The film never dwells on the specifics of “The Cause.” Its rituals and beliefs are only revealed through their portrayal on screen and without any explanation as to how those conclusions were reached beyond speculation of a scant few doubters. I suppose the point is not to give a guided tour but to see it in action. I was mesmerized by the creepy “processing” sessions. These are deep interviews which emphasize complete honesty and provide a strangely cold way to achieve a kind of intimacy. The interviewers come to know the ghosts that haunt you on a first name basis. And it gives them a powerful weapon to use against those who might turn on them.

Freddie Quell approaches “The Cause” with as open a mind as he is able to muster in his chemically damaged stupor. It made me wonder how open Ronnie would be to accepting the responsibilities of being a Randy Industries reseller without the aid of drugs or alcohol. He was never one to undertake a repetitive behavior without some kind of immediate reward, and thirty-cents below retail on a ten pound sack of Starkweather Brand Wheat-flavored Fiber Chunks didn’t really seem like the kind of steam that would get his engine chugging.

When Ronnie returned from his weekend, there was a look of glazed contentment on his face that was once only achieved by sitting in a closet with open containers of cleaning products for too long. He was accompanied by Randy who proceeded to rifle through Ronnie’s DVD collection to remove any “negative influence films.” A fresh copy of Glengarry Glen Ross was left in the DVD player and Ronnie was reminded to “Always Be Closing.”

Once Randy left, Ronnie jumped right on the phone with Gary, informing him that he may have gotten himself “hip deep in shit” with some “crazy Amway sonsabitches.” He went on to explain the high pressure tactics he’d endured, but once in awhile found himself really trying to convince Gary that there were some good deals if he’d just be willing to sign up under him as an affiliate. He had to slap himself across the face to break out of the sales pitch before continuing to explain the “fucko bazoo” weekend he’d just endured.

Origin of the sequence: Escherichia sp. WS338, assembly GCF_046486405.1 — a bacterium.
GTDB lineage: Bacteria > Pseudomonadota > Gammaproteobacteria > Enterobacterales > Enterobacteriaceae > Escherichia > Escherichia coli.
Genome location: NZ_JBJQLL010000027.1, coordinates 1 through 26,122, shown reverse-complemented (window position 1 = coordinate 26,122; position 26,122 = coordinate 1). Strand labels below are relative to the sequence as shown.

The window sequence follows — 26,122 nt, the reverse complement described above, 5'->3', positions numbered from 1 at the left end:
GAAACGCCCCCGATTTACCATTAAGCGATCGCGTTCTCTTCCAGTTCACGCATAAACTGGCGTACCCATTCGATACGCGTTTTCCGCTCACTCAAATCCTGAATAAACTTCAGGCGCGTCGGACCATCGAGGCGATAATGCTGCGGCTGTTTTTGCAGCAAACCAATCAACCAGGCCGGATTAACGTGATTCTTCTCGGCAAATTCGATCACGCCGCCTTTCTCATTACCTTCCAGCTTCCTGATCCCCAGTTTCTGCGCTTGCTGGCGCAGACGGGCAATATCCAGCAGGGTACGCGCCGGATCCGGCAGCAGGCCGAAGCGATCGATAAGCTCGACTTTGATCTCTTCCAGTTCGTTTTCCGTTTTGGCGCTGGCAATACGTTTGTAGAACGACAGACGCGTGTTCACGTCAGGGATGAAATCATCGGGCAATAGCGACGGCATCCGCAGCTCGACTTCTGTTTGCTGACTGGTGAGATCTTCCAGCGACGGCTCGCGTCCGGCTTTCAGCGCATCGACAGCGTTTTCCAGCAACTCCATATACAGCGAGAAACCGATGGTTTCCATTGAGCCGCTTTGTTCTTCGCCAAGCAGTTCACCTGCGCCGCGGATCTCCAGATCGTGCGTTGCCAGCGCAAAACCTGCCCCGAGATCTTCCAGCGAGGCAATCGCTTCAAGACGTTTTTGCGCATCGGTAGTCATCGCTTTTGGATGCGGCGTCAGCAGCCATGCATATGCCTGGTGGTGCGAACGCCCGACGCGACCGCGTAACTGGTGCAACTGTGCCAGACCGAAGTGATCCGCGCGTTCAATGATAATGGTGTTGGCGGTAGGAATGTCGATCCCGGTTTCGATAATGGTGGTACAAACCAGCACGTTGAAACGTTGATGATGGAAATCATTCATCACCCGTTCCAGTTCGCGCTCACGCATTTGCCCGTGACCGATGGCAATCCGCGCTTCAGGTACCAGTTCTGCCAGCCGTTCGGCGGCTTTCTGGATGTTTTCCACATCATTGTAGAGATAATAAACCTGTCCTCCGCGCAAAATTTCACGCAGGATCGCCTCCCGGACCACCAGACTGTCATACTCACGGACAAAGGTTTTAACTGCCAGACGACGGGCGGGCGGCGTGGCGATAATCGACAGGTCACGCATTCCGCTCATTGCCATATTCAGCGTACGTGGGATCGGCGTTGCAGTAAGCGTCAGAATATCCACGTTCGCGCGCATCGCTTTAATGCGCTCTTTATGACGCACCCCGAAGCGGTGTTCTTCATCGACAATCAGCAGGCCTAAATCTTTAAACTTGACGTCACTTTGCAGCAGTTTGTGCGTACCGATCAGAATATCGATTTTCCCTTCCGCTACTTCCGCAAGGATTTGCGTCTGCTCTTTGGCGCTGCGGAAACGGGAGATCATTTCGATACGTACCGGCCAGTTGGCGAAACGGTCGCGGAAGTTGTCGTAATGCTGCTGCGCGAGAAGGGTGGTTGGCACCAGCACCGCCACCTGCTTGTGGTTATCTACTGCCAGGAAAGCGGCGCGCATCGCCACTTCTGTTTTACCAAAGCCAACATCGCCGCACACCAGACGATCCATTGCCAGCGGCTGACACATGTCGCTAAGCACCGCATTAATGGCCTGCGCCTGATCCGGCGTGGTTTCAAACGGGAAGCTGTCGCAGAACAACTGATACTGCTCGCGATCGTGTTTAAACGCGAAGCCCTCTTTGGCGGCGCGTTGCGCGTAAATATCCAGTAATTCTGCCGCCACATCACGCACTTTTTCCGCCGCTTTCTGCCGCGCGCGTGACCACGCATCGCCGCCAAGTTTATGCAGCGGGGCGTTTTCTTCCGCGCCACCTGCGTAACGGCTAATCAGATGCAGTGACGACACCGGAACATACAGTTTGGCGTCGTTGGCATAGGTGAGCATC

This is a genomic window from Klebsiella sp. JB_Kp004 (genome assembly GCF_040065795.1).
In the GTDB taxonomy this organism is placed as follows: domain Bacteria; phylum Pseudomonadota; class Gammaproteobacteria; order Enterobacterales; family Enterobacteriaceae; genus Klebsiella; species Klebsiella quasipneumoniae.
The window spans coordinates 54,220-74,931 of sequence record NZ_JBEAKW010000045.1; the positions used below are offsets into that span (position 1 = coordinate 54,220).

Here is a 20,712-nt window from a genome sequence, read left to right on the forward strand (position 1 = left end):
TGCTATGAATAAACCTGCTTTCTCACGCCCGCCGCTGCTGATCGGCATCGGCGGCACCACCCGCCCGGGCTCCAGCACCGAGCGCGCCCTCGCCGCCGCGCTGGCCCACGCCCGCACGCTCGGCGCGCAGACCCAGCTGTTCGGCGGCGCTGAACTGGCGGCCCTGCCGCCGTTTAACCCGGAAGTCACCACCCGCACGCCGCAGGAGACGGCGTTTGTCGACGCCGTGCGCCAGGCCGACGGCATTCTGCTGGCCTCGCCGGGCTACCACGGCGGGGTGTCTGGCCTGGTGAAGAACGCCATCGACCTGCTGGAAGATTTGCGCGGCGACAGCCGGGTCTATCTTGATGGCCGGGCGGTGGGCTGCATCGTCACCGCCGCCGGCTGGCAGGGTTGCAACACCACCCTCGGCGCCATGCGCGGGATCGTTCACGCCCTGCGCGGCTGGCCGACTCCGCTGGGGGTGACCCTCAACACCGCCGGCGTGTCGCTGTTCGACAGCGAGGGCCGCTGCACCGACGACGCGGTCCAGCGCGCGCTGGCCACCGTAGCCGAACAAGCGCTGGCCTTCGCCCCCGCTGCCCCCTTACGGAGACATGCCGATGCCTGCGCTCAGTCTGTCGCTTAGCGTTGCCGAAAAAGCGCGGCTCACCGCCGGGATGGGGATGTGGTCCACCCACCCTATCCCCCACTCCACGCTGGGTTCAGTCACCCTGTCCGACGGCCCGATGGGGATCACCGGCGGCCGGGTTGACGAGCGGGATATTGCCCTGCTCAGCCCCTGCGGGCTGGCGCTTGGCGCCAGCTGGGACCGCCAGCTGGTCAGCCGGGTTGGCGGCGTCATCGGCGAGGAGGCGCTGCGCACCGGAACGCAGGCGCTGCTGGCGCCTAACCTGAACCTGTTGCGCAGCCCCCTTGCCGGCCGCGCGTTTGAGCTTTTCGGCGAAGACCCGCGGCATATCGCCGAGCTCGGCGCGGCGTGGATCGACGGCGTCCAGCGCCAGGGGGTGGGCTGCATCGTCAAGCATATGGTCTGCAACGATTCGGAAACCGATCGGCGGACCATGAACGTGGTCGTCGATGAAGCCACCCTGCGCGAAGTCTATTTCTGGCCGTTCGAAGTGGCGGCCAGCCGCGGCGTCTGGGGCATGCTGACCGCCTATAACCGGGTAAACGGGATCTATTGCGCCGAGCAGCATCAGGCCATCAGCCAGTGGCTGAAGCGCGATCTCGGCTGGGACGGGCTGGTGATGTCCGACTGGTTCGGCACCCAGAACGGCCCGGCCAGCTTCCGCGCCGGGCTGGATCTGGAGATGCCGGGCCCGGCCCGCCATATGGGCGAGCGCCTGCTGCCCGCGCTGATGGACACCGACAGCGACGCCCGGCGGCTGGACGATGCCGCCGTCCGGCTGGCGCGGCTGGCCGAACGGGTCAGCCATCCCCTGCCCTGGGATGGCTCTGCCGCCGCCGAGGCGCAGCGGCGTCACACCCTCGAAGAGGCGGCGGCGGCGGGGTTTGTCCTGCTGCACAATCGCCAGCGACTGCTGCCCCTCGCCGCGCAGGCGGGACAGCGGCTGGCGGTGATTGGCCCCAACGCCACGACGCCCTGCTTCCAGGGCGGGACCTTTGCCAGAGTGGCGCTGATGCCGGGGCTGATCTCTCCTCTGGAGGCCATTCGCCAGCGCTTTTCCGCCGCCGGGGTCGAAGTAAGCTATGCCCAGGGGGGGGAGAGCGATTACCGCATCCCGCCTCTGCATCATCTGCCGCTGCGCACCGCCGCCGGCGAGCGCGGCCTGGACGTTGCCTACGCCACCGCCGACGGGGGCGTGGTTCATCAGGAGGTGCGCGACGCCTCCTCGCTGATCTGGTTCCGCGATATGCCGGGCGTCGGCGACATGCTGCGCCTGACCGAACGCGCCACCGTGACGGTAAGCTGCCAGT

Such dissent isn’t always a sign that one is ready to abandon their spiritual quest. Along the way, Freddie encounters negative influences that cause him to doubt his devotion, including Dodd’s own son who tells him that his dad is “making it up as he goes along.” Perhaps what draws Freddie and Dodd together so uniquely is the percolating rage under their surface which erupts when confronted with these arguments. For Freddie, it manifests in physical violence while in Dodd it comes out in short bursts of profanity. Rumor has it that Barry Starkweather vents his rage by beating hanging sides of beef with a baseball bat wrapped in barbed wire, but when asked about it his affiliates simply write it off as a “smear campaign conducted by those blinded by name brands and inflated retail prices.”

Unlike “The Cause” that it portrays, The Master doesn’t pretend to offer any answers. There’s not a whole lot of kinetic energy in the film. It’s subdued and slow-cooked in a way I admire. It remains unclear if the effect on Freddie Quell is good or bad, or even long lasting. “The Cause” continues to grow and evolve to meet the needs of those who follow it, but the film doesn’t draw any conclusions or cast any judgments. It is merely there to present the events that occur. As Ronnie attempts to lawyer up once more, the film still lingers with me, my opinion of it changing as I process it. I have to wonder if there is any deeper meaning at all or am I just looking too hard?

There’s a scene early on where Freddie explains how his volatile alcohol/industrial chemical concoction had accidentally poisoned a man. Dodd asks if Freddie had intended to poison him as well. Freddie replies that it’s not poison if you know how to drink it.

And that’s religion in a nutshell.

Illustration courtesy of the author

 

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Jake Mynatt is a writer as Charles Manson is a singer/songwriter. By trade, he's a computer guy. He's married, and loving it so much he hopes to start dozens of secret families all over the country. That's just a joke, unless you're interested. Send headshots and a signed pre-nup to jake.mynatt [at] theinclusive.net